Flashback to the 90âs: the rhythm music game was a strange new creature crawling towards the mainstream; and PaRappa captained this beast into the homes of gamers the world over. PaRappa was colourful; it was slightly bizarre; but most importantly it was original. Now speed through time to the modern day: music games have grown exponentially; Dance Dance Revolution was indeed an international... uh, revolution. More recently the coveted Guitar Hero and the impending Rock Band are examples of how far sequential button matching has come. Sure, said instrument thrashers are fairly pedestrian, but even the flamboyant Elite Beat Agents can be found on the shelf of your local game store. So where does this leave the new PaRappa for PSP; will it be as relevant second time around?
Regardless of its age, PaRappa deserves âmad propsâ for its style; the visuals and music transport you to a cartoon world where animals rap, and onions teach karate. The plot remains unchanged: youâre trying to win the affection of a sunflower named Sunny Funny with your mad rap skills. Its innocence is admirable - from PaRappaâs catch phrase âI gotta believe!â to the noticeable absence of AK47s. Rodney Greenblatâs character designs donât suffer from the effects of time; nor does Masaya Matsuuraâs zany music. Detracting from PaRappaâs original âflavaâ, however, is the mediocre presentation. Although the levels are bold and have been stretched out to 16:9, the cut scenes still appear in their boxy 4:3 format, as well as appearing considerably degraded. Another foible is the microscopic rhythm bar - which wouldnât be a problem if, you know, the whole game didnât rely on seeing it clearly. Itâs a real shame that the PSPâs sharp screen hasnât been used to its full potential.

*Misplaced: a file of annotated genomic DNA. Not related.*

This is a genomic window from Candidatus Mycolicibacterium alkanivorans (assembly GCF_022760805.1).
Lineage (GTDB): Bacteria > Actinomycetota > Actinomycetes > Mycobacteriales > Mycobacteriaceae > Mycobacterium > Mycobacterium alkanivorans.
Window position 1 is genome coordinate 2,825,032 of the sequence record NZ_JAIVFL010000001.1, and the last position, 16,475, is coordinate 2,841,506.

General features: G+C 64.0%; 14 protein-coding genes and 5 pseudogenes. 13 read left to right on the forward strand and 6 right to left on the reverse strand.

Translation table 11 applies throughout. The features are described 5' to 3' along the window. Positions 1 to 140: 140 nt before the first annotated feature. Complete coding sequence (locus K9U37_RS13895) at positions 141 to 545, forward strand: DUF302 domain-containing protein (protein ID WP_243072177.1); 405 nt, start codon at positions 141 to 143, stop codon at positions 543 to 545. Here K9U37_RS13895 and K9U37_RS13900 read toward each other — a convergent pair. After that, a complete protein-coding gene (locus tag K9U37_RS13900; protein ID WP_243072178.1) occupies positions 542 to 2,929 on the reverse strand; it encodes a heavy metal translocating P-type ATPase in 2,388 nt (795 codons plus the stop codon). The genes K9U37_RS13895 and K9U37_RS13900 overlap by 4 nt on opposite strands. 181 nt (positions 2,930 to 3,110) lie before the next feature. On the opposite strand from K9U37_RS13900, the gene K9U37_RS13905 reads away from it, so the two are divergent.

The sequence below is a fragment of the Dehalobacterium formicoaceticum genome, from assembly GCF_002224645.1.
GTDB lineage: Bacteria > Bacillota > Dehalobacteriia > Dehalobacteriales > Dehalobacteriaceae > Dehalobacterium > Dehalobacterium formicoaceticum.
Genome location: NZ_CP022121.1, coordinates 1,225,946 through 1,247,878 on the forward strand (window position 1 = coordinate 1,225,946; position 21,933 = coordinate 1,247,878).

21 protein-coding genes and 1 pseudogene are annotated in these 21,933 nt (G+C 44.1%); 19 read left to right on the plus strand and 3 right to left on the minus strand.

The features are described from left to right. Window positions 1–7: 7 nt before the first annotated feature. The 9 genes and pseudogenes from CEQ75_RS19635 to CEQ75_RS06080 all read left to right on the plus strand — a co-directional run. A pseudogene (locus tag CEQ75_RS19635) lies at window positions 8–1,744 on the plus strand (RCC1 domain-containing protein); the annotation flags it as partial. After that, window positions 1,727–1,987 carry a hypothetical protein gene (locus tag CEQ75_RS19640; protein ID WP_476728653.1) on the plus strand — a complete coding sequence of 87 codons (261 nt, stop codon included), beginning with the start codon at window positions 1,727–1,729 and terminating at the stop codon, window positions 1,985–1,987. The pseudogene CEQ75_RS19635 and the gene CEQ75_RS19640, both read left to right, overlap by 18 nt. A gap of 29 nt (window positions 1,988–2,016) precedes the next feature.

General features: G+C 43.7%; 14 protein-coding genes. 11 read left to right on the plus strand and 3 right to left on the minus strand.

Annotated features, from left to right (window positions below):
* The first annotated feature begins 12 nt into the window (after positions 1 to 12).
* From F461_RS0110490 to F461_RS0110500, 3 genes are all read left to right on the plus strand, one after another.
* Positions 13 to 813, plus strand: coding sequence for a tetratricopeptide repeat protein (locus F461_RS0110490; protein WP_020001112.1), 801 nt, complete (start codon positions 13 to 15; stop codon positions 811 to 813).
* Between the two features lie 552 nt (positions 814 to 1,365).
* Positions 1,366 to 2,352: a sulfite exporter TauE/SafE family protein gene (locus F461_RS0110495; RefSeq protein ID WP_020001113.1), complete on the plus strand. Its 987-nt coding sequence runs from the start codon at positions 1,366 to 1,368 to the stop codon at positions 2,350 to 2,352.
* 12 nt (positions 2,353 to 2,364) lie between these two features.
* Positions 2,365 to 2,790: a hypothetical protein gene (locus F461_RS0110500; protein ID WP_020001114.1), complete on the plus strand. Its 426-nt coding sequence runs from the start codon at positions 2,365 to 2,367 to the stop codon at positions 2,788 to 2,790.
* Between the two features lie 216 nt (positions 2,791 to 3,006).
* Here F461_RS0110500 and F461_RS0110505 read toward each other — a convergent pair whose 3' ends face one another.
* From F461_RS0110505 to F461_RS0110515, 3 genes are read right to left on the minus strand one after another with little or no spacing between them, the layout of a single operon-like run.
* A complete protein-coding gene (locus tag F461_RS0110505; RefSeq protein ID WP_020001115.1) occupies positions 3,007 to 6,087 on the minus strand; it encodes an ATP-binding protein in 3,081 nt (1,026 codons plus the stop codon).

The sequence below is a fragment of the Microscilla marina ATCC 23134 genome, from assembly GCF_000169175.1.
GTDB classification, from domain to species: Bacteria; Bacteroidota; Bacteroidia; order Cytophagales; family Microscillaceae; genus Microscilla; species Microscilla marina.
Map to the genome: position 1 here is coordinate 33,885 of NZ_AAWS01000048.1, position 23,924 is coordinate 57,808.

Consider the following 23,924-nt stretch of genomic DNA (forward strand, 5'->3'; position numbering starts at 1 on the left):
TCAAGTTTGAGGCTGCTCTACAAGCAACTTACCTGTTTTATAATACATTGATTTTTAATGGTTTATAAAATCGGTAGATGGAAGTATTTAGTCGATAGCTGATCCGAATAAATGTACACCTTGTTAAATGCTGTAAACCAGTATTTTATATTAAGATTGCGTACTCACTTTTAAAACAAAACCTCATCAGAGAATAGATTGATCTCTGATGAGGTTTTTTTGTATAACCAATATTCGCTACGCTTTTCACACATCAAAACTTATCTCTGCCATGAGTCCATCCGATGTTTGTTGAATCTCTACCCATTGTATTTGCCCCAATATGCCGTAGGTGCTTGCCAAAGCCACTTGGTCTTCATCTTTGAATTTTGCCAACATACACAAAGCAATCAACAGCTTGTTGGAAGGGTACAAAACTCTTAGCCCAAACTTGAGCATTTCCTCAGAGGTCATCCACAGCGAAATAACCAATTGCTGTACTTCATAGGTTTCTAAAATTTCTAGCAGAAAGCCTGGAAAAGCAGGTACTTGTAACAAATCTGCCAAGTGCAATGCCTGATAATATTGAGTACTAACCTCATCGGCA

Surely a decade (and two sequels) later weâd be treated with some great new features... right? Apparently the team has been busy on other projects. The game does offer an Ad Hoc mutliplayer mode, which plays exactly like the single player game, with the addition of your opponentâs score appearing on your screen - something which can be replicated just as successfully with a pen and paper. Also, there are new downloadable tracks; although perhaps the term ânewâ is open to creative interpretation, as these songs are just remixes of the original six tunes. This is a big disappointment because PaRappaâs soundtrack, from the opening Master Chop Chop Onionâs Rap to the downbeat, capitalist stylings of Prince Fleaswallow, are masterpieces of game music.
PaRappaâs strengths and weaknesses are both born from the fact that it hasnât changed at all. This version is merely a reheated port of the original, and as such is an expensive piece of nostalgia for the older player; but for PaRappa virgins itâs a quirky, entertaining experience. - and more importantly, it is an essential part of gaming history. It would be much easier to lather the game in praise if not for the price point. Donât let the âadditionsâ fool you - PaRappa should be downloadable from the PlayStation Network for a fraction of the price. Itâs hard to dismiss such an original, charming game - but if youâve played it before then I wouldnât encourage an encore - just go dust off the original.